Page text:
Manager Jake Ellis has never seen the Bill Cosby-created cartoon series his new cafe shares a name with, though he is aware it exists. While the choice of name is somewhat naive given the American comedian's recent sexual assault convictions, when Ellis and owner Dan Grosman were conceptualising names, Fat Albert just “felt right”.
“It came about because we’re in Albert Park, we’re off Albert Road,” says Grosman. “The building is also this weird, fat sort of shape. We first realised there was a link when the builder came in. He suggested adding some lettering to the benches that said ‘hey hey hey’. I wondered if it sounded a bit controversial but we went ahead, as we thought it was a nice kind of ‘hello’.”
The airy, pastel-hued cafe is the second for Ellis and co-owners Grosman, Simon Mostafa and Ryo Doyama. The team also owns Punchbowl Canteen, in an industrial Port Melbourne backstreet.
“We love the bit-out-of-the-way area,” says Ellis. “I think that’s kind of our vibe: catering to people in our area rather than the world.”
Head chef Doyama (formerly of Armadale’s clean-food eatery Walk Don’t Run) grew up in Tsukishima, Tokyo, across the channel from the famous Tsukiji fish market.
The menu is influenced by his Japanese upbringing and borrows from Californian cuisine, too. Try salmon poached in green tea presented with blue swimmer crab, brown rice, radish, nori and roe. And sourdough toast spread with yuzu-spiked goat’s cheese and topped with mushrooms cooked in miso and kombu butter.
The California Toast is a “deconstructed then reconstructed” California hand roll: it’s made with avocado and salmon with mayo, wasabi oil and a poached egg. Panko-crumbed chicken katsu is sandwiched between slices of “the softest whitest bread” with shredded cabbage and Bull-Dog brand tonkatsu sauce.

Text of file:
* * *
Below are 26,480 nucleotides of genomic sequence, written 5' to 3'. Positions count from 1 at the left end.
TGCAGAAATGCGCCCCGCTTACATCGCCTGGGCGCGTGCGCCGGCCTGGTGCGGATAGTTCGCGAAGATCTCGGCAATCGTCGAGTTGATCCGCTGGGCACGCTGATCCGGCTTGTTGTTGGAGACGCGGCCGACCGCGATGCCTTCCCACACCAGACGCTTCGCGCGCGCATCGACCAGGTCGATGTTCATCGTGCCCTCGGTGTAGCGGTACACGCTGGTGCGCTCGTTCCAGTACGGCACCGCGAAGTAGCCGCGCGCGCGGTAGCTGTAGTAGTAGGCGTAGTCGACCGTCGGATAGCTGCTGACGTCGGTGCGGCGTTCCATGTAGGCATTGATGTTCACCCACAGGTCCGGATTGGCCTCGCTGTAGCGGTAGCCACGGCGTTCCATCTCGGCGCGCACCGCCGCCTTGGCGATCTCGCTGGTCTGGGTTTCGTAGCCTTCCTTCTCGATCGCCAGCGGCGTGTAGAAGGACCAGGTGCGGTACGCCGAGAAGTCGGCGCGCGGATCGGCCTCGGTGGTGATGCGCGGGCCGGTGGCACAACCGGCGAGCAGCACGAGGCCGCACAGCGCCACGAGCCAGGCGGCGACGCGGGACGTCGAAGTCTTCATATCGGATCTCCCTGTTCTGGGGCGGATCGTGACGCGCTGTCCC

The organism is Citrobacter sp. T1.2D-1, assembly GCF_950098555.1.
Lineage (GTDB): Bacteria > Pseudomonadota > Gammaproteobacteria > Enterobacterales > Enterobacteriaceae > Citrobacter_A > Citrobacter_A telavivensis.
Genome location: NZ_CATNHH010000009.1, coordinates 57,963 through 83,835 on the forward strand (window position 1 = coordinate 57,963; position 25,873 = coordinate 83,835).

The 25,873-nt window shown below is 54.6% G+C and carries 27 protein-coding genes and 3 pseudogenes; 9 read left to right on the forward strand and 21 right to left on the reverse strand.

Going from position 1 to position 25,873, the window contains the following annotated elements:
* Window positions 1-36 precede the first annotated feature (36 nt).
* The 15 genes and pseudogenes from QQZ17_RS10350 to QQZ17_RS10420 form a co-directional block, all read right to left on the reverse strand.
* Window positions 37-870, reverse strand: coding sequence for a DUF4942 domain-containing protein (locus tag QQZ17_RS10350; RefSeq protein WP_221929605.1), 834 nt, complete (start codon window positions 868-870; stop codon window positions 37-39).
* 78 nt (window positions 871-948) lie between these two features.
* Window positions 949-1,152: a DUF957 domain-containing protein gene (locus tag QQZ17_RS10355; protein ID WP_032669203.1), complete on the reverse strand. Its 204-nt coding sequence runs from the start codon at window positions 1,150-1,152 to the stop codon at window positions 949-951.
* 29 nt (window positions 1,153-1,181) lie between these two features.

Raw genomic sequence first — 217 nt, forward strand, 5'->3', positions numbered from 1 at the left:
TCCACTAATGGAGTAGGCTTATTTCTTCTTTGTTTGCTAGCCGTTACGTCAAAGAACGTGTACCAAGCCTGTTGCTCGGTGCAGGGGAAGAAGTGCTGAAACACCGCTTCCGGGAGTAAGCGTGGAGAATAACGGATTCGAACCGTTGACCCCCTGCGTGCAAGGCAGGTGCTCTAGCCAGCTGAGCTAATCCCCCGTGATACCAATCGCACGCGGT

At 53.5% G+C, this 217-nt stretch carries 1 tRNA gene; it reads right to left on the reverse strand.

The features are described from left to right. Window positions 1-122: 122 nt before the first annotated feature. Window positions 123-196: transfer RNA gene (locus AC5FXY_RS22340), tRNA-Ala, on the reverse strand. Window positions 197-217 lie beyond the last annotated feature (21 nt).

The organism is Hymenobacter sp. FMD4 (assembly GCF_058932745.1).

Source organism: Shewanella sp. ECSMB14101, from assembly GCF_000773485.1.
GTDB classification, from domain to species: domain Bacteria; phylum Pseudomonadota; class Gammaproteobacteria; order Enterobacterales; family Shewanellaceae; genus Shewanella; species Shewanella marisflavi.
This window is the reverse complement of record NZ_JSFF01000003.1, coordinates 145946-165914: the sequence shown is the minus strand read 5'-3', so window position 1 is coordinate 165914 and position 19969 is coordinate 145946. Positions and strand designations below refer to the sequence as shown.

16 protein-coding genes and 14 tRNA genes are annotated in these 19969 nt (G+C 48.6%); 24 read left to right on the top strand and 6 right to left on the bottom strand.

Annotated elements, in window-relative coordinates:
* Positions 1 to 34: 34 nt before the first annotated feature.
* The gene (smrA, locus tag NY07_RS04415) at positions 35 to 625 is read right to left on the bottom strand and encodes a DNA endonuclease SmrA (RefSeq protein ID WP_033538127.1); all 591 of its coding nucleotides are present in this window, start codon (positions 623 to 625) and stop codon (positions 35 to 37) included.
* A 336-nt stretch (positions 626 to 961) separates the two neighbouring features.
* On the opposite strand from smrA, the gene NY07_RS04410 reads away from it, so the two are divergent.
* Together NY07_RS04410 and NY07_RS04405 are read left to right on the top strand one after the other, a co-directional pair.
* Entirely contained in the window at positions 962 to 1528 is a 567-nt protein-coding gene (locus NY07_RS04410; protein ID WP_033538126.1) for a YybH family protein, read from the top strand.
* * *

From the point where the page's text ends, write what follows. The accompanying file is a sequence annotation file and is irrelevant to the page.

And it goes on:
Fat Albert sits on a residential corner that was previously the now-closed Truman Cafe. Ellis jokingly refers to the decor as “50 shades of salmon”.
There are peach and terracotta hues throughout, from the walls and floor to the tables, lampshades and even the espresso machine. Touches of navy on window frames, staff uniforms and ceramics offer contrast.
For a cosy corner spot it feels roomy inside. Light pours in from windows looking onto a heated outdoor seating area flooded with families and their dogs on the weekend. There’s even a “Dog Perignon” water station, which offers a photo opportunity as well as a reason to chat to your neighbour.
“A cafe should be where everyone comes and knows each other,” says Ellis. “It should be something very familiar, something like a third home.”
381 Montague Street, Albert Park
(03) 9699 3344
Mon to Fri 7am–4pm
Sat & Sun 8am–4pm
This article first appeared on Broadsheet on August 9, 2018. Menu items may have changed since publication.